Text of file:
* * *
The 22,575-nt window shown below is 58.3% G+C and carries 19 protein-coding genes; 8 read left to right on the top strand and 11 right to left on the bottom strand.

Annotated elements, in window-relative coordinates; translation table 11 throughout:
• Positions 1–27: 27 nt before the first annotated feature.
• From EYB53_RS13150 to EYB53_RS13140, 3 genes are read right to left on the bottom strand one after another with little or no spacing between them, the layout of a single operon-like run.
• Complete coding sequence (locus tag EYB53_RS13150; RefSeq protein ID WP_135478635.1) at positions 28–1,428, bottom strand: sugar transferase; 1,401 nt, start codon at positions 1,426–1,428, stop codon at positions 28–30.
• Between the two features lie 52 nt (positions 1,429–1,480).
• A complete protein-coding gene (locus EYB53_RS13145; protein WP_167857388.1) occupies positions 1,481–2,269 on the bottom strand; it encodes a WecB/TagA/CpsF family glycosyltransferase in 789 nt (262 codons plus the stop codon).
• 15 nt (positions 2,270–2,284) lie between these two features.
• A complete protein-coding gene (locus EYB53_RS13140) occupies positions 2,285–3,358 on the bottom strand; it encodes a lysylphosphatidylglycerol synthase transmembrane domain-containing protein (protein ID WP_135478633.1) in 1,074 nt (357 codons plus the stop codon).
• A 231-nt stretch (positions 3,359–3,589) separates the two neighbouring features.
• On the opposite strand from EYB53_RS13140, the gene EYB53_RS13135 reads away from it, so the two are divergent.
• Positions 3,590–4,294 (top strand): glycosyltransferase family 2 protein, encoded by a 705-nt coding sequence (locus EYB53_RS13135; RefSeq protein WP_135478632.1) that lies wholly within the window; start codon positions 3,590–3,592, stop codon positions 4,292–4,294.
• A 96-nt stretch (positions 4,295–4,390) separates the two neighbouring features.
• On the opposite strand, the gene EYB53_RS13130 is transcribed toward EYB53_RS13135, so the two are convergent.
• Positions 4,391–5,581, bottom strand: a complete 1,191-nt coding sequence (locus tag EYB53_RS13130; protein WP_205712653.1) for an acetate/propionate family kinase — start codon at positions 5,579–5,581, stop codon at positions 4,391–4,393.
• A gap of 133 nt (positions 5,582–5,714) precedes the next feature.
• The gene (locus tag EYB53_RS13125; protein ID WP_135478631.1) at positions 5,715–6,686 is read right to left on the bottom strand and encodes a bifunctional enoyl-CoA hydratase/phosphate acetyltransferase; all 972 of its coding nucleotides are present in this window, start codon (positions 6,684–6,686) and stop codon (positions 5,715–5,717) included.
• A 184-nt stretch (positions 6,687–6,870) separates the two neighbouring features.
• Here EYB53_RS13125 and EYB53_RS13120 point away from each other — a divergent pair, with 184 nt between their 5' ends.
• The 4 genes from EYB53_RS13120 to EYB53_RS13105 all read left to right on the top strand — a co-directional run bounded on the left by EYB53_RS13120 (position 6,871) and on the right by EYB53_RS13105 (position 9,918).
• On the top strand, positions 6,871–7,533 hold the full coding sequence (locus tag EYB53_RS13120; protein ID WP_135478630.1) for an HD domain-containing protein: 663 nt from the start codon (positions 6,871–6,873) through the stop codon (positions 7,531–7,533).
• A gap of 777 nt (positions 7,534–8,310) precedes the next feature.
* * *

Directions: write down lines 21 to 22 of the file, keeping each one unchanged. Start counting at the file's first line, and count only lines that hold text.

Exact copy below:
• On the top strand, positions 6,871–7,533 hold the full coding sequence (locus tag EYB53_RS13120; protein ID WP_135478630.1) for an HD domain-containing protein: 663 nt from the start codon (positions 6,871–6,873) through the stop codon (positions 7,531–7,533).
• A gap of 777 nt (positions 7,534–8,310) precedes the next feature.